How to stop your dog from barking

Barking! It can be one of the most annoying things our dogs do and is the source of many council complaints each year. As annoying as it can be, it is a natural behaviour for dogs, so we are sharing our top tips to help curb excessive barking so you and your pup can live in harmony (and keep your neighbours happy!)

First, you need to understand why your dog is barking. Think about all your dogs triggers.

  • Is it just once a day when the postman comes past?
  • Constantly at any noise it hears?
  • When people walk past the house, or maybe only if they have a dog?
  • Is there a certain area they bark in such as along the front fence or is it all through the house or yard?
  • Is there a certain time of day your dog barks more than any other times?

Once we know the source of the problem, we can start to address it. The process is the same regardless of your dogs specific triggers. Firstly, we need to address the cause of the barking. Could it be boredom? Ensure your dog is getting an appropriate amount of enrichment and exercise each day. This might include small training sessions, sniffari’s, games of fetch or enrichment puzzles.

If enrichment doesn’t help curb the behaviour, it’s likely that boredom isn’t the cause and we will need to counter-condition your dog to their triggers. This means turning those triggers from scary things they need to guard your house from, or fun things to bark at into something they can be rewarded for if they actively ignore them.

Barking is very rewarding for your dog. It’s a natural behaviour and they love doing it! So we need to make being quiet MORE rewarding for them. So to start, we need to make sure that the dog can’t access their triggers while you aren’t present to reward them for ignoring it. This might mean blocking access to that part of the yard, hanging shade cloth on your fence so they can’t see through, leaving music on to mask the sound of triggers they can hear or crating them with a kong.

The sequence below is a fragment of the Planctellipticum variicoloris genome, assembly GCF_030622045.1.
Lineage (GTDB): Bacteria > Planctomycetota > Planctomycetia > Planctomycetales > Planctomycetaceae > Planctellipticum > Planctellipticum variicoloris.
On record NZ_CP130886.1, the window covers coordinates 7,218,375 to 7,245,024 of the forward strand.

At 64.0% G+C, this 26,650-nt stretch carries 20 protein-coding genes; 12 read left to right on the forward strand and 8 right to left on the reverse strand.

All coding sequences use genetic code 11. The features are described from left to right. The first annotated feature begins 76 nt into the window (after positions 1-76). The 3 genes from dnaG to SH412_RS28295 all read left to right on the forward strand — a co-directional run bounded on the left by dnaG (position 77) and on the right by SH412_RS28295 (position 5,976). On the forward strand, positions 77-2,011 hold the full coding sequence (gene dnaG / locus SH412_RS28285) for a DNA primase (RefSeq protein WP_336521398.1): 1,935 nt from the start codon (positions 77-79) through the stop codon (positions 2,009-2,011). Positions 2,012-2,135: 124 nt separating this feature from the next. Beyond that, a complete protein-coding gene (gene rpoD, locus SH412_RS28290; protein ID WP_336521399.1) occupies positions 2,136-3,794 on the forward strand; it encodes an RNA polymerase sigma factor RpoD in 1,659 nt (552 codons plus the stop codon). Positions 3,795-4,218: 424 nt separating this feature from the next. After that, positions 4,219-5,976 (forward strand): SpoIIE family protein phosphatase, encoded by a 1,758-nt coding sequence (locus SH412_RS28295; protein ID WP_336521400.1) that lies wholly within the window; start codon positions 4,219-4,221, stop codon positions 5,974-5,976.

Then when you are home, we need to work on the look-at-that game. So every time their trigger walks past, you quickly say “yes!” and reward them before they can bark. This will take time and patience over the course of a few days or weeks. This will desensitise them and create a positive association with their trigger.

Note: Because barking is very self-reinforcing, meaning they enjoy it, it is important to make sure that the rewards you are using are high value. It will help speed up the process because they get amazing treats for staying quiet, rather than a bit of fun while barking.

We do not recommend the use of bark collars or similar items that punish the dog for barking. Whilst they can seem like an ‘easy fix’, these tools do not address the underlying causes of barking. In fact, they can exacerbate the problem or create alternate problems.

Need professional help? Reach out to one of our partnered trainers!

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